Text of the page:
Heatwaves cause more deaths across the country than any other extreme weather events.
The Australian Bureau of Meteorology defines heatwaves as three or more days of unusually high maximum and minimum temperatures in any area.
Even when we aren’t experiencing a heat wave, hot weather impacts your health and wellbeing. High temperatures can affect your ability to concentrate, your strength and alertness.
Hot weather causes tiredness, impaired effectiveness and predisposes people to accidents. People’s work capacity declines when temperatures climb above approximately 26°C. In the last 50 years, hot days have doubled in Australia.
When the temperature around your body is greater than your core body temperature (your core body temperature should remain between 36.1⁰C – 37.8⁰C), sweat production is the chief way your body cools down.
Some people, usually the elderly, those with chronic illness or those who take medications (such as diuretics and anticholinergic drugs) may be less able to reduce their body temperature in this way.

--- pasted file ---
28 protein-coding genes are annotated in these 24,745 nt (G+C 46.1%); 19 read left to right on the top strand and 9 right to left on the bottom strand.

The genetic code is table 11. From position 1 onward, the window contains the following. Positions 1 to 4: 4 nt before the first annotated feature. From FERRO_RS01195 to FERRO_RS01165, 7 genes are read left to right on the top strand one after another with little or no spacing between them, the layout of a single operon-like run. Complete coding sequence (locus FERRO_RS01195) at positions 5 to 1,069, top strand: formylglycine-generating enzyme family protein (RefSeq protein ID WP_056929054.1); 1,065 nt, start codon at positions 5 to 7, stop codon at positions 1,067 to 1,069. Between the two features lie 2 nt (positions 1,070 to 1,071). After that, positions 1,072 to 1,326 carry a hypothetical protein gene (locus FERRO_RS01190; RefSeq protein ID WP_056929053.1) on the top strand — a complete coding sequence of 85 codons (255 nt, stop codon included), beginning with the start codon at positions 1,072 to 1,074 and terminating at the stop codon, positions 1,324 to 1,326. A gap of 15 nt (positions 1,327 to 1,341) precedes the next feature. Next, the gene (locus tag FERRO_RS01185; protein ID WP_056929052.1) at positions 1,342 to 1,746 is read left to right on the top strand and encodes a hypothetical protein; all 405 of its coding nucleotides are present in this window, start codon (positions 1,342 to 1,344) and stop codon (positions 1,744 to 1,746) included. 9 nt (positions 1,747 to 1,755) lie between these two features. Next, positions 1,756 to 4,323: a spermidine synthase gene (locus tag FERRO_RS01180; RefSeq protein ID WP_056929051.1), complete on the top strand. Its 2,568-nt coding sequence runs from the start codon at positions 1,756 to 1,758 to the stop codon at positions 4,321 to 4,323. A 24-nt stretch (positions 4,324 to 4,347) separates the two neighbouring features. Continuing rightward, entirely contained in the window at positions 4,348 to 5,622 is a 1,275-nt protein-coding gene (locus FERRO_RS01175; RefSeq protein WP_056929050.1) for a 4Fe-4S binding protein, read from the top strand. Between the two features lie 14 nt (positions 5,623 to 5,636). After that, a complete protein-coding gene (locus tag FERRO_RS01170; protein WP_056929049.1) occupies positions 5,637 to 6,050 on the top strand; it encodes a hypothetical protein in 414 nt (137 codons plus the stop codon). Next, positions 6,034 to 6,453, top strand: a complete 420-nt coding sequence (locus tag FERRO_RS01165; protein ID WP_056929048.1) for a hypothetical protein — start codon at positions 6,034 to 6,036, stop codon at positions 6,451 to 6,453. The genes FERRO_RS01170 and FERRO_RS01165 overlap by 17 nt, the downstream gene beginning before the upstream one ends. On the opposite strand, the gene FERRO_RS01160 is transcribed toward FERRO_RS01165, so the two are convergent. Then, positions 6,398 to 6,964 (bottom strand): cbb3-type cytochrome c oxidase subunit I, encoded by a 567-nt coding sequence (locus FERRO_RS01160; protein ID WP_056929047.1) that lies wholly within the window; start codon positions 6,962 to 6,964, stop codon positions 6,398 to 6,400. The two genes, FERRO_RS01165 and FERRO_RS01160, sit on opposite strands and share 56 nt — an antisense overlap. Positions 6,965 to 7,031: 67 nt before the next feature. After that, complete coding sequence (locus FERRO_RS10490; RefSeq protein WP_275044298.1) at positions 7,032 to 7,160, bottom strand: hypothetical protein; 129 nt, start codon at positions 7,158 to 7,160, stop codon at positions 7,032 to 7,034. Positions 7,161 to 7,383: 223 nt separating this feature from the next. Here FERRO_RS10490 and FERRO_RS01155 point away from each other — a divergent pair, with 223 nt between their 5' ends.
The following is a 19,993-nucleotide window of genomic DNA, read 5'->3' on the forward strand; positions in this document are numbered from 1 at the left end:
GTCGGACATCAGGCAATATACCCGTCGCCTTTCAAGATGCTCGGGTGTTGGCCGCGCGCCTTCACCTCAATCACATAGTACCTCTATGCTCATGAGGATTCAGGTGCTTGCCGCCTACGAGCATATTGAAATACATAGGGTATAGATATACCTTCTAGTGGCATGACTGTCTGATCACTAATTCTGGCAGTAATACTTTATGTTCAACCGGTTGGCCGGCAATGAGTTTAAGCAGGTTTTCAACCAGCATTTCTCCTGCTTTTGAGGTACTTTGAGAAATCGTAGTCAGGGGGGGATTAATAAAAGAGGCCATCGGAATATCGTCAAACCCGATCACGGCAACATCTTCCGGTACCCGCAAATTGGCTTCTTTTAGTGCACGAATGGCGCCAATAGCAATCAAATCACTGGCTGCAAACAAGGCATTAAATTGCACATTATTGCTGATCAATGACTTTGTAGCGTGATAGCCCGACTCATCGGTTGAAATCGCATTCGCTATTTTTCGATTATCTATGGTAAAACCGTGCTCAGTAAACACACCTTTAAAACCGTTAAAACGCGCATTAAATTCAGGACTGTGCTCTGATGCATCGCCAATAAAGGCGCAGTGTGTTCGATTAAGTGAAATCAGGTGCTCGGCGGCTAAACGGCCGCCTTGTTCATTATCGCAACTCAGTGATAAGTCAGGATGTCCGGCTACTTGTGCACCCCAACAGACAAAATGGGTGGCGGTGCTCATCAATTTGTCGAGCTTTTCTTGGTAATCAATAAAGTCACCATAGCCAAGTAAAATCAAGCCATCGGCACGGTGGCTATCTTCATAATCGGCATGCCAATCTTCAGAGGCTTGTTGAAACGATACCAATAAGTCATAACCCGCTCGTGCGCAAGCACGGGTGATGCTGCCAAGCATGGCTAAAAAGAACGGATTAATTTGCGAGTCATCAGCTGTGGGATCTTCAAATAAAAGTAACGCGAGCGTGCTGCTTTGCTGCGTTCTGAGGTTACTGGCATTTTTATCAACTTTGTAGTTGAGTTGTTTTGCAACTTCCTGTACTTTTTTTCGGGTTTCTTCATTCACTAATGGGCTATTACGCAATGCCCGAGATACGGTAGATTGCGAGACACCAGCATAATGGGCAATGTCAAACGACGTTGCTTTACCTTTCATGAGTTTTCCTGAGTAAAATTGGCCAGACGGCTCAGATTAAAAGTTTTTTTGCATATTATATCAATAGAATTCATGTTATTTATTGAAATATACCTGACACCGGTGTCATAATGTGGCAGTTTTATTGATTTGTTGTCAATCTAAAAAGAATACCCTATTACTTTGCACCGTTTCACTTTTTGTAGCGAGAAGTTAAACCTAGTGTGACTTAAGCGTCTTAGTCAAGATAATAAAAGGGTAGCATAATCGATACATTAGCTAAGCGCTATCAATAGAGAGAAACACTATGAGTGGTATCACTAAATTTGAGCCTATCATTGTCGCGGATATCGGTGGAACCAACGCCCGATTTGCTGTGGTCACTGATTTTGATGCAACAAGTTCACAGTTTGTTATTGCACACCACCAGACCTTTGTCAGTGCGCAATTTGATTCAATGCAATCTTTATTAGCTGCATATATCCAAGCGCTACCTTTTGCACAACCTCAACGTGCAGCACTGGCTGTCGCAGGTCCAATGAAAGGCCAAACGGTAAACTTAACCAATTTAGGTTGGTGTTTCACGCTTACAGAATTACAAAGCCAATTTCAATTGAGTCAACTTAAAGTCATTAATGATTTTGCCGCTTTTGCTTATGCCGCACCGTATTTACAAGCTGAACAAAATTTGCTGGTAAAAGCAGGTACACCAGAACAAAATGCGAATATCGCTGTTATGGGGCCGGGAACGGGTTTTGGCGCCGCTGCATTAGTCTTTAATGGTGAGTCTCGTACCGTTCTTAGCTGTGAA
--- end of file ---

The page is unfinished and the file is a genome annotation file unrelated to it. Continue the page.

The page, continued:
Under some conditions, sweating isn’t enough and your body temperature can rise rapidly. This is more likely to happen when it is humid, or when you’re dehydrated and cannot produce enough sweat.
Some people cannot cope as well with hot conditions as others.
Exposure to high temperatures can make existing illnesses seriously worse, cause serious permanent injuries (damage to the brain or other vital organs) as a result of untreated heat stroke, and in extreme cases can result in death.
Signs of heat-related illness in an individual often begin with heat exhaustion, which, if left untreated, might progress to heatstroke.
Heatstroke is clinically defined as a core body temperature of at least 40·6°C. Progression to death in an individual with heatstroke can happen rapidly (within hours), and even with prompt medical care, 15% of heatstroke cases are fatal.
St John’s recommend that when these signs are observed in a person you should:
Watch those around you, make sure there is always plenty of water to drink and if you are unsure, consult your doctor.